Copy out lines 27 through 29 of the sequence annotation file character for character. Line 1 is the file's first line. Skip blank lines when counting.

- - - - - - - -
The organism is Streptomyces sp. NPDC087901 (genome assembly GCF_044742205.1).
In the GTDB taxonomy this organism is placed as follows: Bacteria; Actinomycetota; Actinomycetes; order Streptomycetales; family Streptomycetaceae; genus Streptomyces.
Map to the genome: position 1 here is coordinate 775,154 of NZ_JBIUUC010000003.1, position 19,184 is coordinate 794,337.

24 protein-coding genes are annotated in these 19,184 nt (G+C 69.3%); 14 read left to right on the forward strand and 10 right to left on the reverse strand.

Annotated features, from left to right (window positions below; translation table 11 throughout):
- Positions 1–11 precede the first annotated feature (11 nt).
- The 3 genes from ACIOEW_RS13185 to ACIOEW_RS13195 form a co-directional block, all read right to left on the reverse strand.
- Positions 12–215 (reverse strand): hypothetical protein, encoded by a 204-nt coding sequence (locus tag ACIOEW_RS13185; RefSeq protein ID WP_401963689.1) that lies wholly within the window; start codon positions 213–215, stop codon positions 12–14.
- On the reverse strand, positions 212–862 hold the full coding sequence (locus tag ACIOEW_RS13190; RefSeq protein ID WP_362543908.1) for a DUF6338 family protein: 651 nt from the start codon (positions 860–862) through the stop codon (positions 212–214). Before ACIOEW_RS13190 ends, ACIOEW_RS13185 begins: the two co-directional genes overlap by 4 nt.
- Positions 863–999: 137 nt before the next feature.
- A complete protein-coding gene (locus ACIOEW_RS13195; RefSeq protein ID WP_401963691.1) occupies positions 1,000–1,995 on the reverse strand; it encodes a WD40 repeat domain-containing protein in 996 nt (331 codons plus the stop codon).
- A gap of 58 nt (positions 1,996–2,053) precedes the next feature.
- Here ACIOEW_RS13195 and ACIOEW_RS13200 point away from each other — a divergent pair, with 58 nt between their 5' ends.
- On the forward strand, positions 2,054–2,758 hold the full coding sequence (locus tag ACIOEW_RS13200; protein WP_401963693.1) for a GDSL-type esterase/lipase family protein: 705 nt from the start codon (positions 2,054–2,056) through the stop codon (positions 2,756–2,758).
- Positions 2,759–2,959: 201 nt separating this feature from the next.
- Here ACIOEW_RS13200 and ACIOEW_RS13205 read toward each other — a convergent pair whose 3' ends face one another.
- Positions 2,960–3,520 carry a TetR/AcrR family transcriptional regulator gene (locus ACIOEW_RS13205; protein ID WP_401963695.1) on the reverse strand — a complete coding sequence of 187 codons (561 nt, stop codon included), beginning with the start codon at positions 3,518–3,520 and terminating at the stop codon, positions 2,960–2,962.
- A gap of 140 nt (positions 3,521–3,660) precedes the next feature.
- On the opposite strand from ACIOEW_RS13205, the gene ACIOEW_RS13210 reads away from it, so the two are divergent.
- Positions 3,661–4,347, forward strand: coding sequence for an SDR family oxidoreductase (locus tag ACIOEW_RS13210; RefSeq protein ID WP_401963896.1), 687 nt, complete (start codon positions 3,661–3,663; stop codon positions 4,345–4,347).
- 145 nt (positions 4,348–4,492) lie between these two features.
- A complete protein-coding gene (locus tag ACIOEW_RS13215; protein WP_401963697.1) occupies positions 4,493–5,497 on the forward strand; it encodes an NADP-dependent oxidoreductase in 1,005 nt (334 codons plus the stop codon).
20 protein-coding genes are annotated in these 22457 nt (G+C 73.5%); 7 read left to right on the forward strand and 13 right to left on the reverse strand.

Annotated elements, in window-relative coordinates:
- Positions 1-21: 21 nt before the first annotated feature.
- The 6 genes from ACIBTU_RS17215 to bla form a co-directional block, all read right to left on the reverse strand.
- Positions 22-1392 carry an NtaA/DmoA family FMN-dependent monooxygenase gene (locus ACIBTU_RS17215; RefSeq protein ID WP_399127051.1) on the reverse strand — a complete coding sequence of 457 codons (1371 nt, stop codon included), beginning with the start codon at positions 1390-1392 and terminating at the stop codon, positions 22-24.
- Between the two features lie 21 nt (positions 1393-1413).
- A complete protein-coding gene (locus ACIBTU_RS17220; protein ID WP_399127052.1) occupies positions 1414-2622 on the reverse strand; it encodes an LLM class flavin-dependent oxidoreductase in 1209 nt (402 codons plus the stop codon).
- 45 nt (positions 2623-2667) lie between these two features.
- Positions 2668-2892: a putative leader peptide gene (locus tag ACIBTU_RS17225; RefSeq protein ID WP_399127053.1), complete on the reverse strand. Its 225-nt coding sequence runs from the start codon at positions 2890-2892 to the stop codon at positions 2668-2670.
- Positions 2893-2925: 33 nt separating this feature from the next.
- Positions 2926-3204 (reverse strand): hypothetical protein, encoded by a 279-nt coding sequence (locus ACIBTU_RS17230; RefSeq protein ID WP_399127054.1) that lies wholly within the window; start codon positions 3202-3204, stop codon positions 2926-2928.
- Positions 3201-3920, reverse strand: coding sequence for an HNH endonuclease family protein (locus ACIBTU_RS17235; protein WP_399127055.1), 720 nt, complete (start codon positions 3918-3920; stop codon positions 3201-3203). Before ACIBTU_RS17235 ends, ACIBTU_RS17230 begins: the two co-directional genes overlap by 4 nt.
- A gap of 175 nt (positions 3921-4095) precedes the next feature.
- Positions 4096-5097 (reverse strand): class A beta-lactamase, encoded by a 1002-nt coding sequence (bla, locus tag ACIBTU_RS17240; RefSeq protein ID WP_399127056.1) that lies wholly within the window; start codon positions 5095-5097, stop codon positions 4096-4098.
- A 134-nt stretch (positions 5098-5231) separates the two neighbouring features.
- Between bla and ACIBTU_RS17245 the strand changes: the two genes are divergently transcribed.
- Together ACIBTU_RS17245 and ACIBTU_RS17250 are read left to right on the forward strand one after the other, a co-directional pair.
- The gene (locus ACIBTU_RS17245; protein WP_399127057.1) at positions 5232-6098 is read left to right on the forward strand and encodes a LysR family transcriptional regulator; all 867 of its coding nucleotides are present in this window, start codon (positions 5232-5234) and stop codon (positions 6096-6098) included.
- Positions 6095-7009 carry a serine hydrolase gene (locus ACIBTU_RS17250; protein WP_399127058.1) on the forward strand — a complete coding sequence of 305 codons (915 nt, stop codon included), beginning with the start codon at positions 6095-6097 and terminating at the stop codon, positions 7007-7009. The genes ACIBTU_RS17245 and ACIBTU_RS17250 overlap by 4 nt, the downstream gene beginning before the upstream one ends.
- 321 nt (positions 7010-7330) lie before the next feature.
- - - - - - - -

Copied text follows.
- Positions 22-1392 carry an NtaA/DmoA family FMN-dependent monooxygenase gene (locus ACIBTU_RS17215; RefSeq protein ID WP_399127051.1) on the reverse strand — a complete coding sequence of 457 codons (1371 nt, stop codon included), beginning with the start codon at positions 1390-1392 and terminating at the stop codon, positions 22-24.
- Between the two features lie 21 nt (positions 1393-1413).
- A complete protein-coding gene (locus ACIBTU_RS17220; protein ID WP_399127052.1) occupies positions 1414-2622 on the reverse strand; it encodes an LLM class flavin-dependent oxidoreductase in 1209 nt (402 codons plus the stop codon).